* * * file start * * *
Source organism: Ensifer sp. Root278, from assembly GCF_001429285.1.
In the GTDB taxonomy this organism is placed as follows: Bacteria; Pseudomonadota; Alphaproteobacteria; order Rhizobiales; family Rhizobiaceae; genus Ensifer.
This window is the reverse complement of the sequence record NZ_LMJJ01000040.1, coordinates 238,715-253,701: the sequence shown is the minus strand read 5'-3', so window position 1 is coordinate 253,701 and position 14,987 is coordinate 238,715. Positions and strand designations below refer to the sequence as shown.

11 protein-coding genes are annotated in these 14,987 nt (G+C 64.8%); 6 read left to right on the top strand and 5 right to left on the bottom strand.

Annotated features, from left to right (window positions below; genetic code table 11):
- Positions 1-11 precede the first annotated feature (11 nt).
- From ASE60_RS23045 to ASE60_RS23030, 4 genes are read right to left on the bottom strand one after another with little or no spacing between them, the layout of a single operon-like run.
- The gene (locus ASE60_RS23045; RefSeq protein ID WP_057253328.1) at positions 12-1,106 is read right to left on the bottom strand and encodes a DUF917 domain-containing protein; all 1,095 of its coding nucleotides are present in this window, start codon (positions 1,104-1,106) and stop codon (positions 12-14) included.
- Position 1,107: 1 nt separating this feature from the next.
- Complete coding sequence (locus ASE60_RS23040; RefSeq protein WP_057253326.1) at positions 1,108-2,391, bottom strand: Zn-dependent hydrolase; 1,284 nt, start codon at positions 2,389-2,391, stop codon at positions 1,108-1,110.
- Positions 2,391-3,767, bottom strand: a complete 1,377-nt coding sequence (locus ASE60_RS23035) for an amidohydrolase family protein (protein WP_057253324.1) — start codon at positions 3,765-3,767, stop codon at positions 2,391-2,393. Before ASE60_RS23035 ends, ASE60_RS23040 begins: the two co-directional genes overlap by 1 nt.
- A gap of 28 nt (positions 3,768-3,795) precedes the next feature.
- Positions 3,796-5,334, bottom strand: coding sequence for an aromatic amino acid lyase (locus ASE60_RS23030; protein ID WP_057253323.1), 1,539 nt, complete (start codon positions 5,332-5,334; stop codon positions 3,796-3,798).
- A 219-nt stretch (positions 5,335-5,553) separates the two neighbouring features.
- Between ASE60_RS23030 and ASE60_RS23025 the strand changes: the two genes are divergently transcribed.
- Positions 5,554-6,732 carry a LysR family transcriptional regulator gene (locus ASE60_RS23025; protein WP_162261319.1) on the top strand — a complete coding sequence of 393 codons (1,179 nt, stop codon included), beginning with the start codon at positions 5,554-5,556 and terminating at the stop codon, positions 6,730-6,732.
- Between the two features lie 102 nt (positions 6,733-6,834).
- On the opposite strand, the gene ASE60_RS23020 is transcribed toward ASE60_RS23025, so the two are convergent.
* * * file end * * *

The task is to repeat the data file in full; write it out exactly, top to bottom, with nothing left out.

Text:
Source organism: Ensifer sp. Root278, from assembly GCF_001429285.1.
In the GTDB taxonomy this organism is placed as follows: Bacteria; Pseudomonadota; Alphaproteobacteria; order Rhizobiales; family Rhizobiaceae; genus Ensifer.
This window is the reverse complement of the sequence record NZ_LMJJ01000040.1, coordinates 238,715-253,701: the sequence shown is the minus strand read 5'-3', so window position 1 is coordinate 253,701 and position 14,987 is coordinate 238,715. Positions and strand designations below refer to the sequence as shown.

11 protein-coding genes are annotated in these 14,987 nt (G+C 64.8%); 6 read left to right on the top strand and 5 right to left on the bottom strand.

Annotated features, from left to right (window positions below; genetic code table 11):
- Positions 1-11 precede the first annotated feature (11 nt).
- From ASE60_RS23045 to ASE60_RS23030, 4 genes are read right to left on the bottom strand one after another with little or no spacing between them, the layout of a single operon-like run.
- The gene (locus ASE60_RS23045; RefSeq protein ID WP_057253328.1) at positions 12-1,106 is read right to left on the bottom strand and encodes a DUF917 domain-containing protein; all 1,095 of its coding nucleotides are present in this window, start codon (positions 1,104-1,106) and stop codon (positions 12-14) included.
- Position 1,107: 1 nt separating this feature from the next.
- Complete coding sequence (locus ASE60_RS23040; RefSeq protein WP_057253326.1) at positions 1,108-2,391, bottom strand: Zn-dependent hydrolase; 1,284 nt, start codon at positions 2,389-2,391, stop codon at positions 1,108-1,110.
- Positions 2,391-3,767, bottom strand: a complete 1,377-nt coding sequence (locus ASE60_RS23035) for an amidohydrolase family protein (protein WP_057253324.1) — start codon at positions 3,765-3,767, stop codon at positions 2,391-2,393. Before ASE60_RS23035 ends, ASE60_RS23040 begins: the two co-directional genes overlap by 1 nt.
- A gap of 28 nt (positions 3,768-3,795) precedes the next feature.
- Positions 3,796-5,334, bottom strand: coding sequence for an aromatic amino acid lyase (locus ASE60_RS23030; protein ID WP_057253323.1), 1,539 nt, complete (start codon positions 5,332-5,334; stop codon positions 3,796-3,798).
- A 219-nt stretch (positions 5,335-5,553) separates the two neighbouring features.
- Between ASE60_RS23030 and ASE60_RS23025 the strand changes: the two genes are divergently transcribed.
- Positions 5,554-6,732 carry a LysR family transcriptional regulator gene (locus ASE60_RS23025; protein WP_162261319.1) on the top strand — a complete coding sequence of 393 codons (1,179 nt, stop codon included), beginning with the start codon at positions 5,554-5,556 and terminating at the stop codon, positions 6,730-6,732.
- Between the two features lie 102 nt (positions 6,733-6,834).
- On the opposite strand, the gene ASE60_RS23020 is transcribed toward ASE60_RS23025, so the two are convergent.